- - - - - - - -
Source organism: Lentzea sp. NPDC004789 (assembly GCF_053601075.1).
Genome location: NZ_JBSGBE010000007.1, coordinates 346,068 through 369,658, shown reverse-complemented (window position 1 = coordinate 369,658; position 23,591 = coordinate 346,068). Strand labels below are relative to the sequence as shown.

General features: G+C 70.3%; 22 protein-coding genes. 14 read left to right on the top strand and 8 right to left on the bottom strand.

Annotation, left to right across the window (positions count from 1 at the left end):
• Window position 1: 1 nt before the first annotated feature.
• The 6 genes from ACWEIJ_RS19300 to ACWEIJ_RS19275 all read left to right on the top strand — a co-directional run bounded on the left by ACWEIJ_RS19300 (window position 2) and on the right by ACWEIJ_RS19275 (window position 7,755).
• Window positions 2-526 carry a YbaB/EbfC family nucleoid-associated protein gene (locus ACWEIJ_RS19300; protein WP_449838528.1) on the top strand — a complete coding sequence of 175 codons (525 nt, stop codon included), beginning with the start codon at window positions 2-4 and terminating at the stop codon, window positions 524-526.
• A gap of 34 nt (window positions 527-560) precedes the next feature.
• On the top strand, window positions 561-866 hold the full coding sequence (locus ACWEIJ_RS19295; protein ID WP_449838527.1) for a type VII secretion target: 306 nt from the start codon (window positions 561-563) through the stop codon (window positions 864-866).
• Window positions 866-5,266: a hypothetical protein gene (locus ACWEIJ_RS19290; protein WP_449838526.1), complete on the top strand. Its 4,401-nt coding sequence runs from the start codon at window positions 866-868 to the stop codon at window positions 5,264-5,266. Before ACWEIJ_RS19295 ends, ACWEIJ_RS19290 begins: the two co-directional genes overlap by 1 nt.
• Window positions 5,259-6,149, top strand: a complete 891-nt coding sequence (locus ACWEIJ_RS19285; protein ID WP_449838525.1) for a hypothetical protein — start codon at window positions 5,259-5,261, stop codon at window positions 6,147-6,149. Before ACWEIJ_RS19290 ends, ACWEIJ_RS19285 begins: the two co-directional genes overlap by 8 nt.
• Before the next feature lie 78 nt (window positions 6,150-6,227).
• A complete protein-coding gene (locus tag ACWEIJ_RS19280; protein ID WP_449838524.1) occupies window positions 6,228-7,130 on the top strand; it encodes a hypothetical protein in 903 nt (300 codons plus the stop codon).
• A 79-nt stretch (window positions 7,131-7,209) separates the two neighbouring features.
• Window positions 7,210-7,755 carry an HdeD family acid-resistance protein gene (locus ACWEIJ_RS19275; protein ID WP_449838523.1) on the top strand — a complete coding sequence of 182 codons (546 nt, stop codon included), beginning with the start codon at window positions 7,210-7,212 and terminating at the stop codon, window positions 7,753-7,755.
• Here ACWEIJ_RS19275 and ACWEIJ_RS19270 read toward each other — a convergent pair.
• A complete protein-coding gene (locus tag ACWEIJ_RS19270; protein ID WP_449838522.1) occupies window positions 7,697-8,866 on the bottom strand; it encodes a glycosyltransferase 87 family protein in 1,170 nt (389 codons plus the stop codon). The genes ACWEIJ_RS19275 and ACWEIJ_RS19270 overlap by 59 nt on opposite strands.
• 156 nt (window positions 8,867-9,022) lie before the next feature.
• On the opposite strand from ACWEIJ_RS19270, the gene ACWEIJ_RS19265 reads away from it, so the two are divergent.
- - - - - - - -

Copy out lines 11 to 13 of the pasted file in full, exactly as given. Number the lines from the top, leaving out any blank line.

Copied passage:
• Window positions 5,259-6,149, top strand: a complete 891-nt coding sequence (locus ACWEIJ_RS19285; protein ID WP_449838525.1) for a hypothetical protein — start codon at window positions 5,259-5,261, stop codon at window positions 6,147-6,149. Before ACWEIJ_RS19290 ends, ACWEIJ_RS19285 begins: the two co-directional genes overlap by 8 nt.
• Before the next feature lie 78 nt (window positions 6,150-6,227).
• A complete protein-coding gene (locus tag ACWEIJ_RS19280; protein ID WP_449838524.1) occupies window positions 6,228-7,130 on the top strand; it encodes a hypothetical protein in 903 nt (300 codons plus the stop codon).